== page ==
Comparing WPF on Windows Vista v. Windows XP
A question I'm often asked is, "what's different about WPF in Windows Vista compared to the version that ships for Windows XP?" In the interests of transparency (which is what blogs are for, right?) I thought I'd address this here.
I think it’s important to start by noting that the goal of adding Windows XP support was to allow people to write WPF code without worrying whether some things would only run on Windows Vista. There aren’t a whole swathe of features that are set aside as Vista-exclusive, and that’s by design. At PDC 2003 when we announced WPF (then known by the codename of "Avalon"), almost every breakout session concluded with questions from developers who wanted to know how much of what they'd just seen would be available on Windows XP. Based on the strong feedback we heard at that conference, we backported WPF to Windows XP so that applications written using the technology could be deployed broadly even before Windows Vista reached critical mass.
Of course, Windows Vista will be a natural way many end-users get hold of WPF applications, purely because .NET Framework 3.0 is installed by default on that platform. For Windows XP, .NET Framework 3.0 is an optional download from Windows Update or a bootstrapped install when an IE 7 user first visits a WPF XBAP application. It's a small thing, but having it installed and enabled by default makes a huge difference to how easy it is for people to deploy applications based on WPF, particularly in a locked-down, non-admin environment.
However, there are several optimizations made on Windows Vista that make it a worthy upgrade if you're planning on extensive use of WPF:
- With DWM and a WDDM-class display driver, video RAM is virtualized so you don’t have to worry about WPF being forced into a software rendering mode because it’s run out of headroom;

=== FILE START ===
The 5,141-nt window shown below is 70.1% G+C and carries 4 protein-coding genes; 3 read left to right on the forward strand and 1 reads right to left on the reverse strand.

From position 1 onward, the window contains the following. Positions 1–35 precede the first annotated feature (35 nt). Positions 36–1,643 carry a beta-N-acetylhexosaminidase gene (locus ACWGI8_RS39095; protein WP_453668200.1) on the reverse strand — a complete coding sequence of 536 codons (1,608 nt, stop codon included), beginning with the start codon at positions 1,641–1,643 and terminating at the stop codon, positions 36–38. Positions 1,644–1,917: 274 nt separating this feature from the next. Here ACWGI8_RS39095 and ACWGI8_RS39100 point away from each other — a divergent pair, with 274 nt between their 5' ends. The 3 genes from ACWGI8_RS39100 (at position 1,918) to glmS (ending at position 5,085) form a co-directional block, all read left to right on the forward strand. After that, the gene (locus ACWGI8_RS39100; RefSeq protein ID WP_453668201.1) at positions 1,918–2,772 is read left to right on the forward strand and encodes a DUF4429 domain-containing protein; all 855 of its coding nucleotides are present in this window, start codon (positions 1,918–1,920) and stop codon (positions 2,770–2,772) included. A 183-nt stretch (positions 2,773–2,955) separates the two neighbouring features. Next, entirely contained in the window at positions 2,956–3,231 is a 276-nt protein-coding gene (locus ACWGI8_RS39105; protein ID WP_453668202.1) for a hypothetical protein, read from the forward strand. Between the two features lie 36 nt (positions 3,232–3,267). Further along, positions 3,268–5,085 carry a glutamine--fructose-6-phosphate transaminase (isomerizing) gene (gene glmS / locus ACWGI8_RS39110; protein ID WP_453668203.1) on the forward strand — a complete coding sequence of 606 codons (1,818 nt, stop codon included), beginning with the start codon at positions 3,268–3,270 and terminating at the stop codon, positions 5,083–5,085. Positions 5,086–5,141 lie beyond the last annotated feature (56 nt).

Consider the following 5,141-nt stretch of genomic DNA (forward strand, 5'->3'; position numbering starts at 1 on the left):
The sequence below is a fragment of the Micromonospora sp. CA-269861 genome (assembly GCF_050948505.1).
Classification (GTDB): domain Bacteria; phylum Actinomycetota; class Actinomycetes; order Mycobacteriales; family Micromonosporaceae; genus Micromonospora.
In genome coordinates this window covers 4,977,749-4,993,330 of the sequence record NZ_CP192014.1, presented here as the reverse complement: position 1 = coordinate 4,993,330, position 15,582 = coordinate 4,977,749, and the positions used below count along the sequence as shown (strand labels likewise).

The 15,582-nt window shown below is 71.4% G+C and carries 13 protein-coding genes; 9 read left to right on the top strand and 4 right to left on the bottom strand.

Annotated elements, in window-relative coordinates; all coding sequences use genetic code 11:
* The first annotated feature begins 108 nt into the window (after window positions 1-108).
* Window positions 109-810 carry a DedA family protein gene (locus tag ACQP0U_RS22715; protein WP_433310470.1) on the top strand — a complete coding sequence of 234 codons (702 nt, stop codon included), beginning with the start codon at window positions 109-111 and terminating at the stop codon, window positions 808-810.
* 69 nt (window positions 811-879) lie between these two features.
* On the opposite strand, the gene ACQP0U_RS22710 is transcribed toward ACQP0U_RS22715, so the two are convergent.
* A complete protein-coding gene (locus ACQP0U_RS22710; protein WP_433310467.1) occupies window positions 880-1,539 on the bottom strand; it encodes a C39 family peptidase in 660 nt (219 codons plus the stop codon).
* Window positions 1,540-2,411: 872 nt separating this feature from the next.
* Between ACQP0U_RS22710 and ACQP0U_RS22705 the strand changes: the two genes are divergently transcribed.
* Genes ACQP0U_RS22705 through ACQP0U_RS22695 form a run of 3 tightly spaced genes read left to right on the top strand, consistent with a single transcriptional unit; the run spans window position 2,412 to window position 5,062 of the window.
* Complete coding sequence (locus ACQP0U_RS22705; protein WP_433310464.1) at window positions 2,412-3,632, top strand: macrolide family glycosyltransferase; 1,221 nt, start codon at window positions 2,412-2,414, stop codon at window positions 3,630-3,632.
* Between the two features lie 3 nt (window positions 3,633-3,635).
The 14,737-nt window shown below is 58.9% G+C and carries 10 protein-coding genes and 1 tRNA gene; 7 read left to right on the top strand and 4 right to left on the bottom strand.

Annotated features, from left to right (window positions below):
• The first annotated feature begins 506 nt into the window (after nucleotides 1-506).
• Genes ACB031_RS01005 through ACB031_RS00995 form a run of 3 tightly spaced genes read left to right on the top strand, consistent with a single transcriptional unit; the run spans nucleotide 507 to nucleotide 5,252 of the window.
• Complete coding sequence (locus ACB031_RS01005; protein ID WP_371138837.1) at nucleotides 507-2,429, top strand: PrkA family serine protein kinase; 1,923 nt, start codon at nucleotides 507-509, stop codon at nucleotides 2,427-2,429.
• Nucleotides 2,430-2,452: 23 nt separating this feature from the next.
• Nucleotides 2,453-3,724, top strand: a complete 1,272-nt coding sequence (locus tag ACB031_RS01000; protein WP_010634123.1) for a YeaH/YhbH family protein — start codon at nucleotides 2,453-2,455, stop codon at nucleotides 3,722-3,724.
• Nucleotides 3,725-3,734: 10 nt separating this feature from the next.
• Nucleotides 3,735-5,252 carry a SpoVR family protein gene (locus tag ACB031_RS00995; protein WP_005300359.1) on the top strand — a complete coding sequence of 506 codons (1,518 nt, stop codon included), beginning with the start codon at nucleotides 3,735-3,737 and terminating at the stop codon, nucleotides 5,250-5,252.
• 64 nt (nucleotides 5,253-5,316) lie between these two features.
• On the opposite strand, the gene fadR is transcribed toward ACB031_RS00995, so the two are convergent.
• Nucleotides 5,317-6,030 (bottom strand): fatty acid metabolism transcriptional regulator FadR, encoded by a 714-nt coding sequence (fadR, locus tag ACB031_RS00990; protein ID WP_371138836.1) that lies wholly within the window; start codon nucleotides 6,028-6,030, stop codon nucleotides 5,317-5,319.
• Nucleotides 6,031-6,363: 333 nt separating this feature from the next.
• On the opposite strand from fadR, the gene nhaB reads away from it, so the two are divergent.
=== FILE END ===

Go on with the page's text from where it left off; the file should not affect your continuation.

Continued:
- 3D anti-aliasing is available on Windows Vista with a WDDM driver;
- There’s work done to integrate with other parts of the platform that take advantage of the MIL, so for example the Magnifier accessibility tool in Windows Vista scales up WPF applications using vectors rather than bitmaps;
- WPF animations on Windows Vista should be smooth and tear free if the DWM is enabled;
- The tablet PC APIs expose a few minor Windows Vista-specific features relating to gesture support.
- When remoting between two machines running Windows Vista and DWM, the client-side rendering of a WPF app will be hardware accelerated. No hardware acceleration occurs if one or more of the machines is running Windows XP; bitmap remoting will be used. The performance difference can quite significant depending on the visual complexity/use of animations in the app.
That said, it's important to note that the codebase is identical: we don't build a separate Windows XP v. Windows Vista edition. Until later builds of Windows Vista when we switched to the final staged layout for faster installation, it was possible to find the dotnetfx3.exe self-extracting archive in a folder called sysmsicache. In fact, I used to use this trick often myself to ensure that two side-by-side machines running different versions of Windows had the identical bits installed.
Of course, a “designed for Windows Vista” application could include other Vista-specific features: everything from new Vista shell capabilities like task dialogs and common file dialogs to peer-to-peer, search integration, sidebar, power management etc. If you use one of these Windows Vista features, your application should gracefully degrade for Windows XP as appropriate.
Hope this is useful!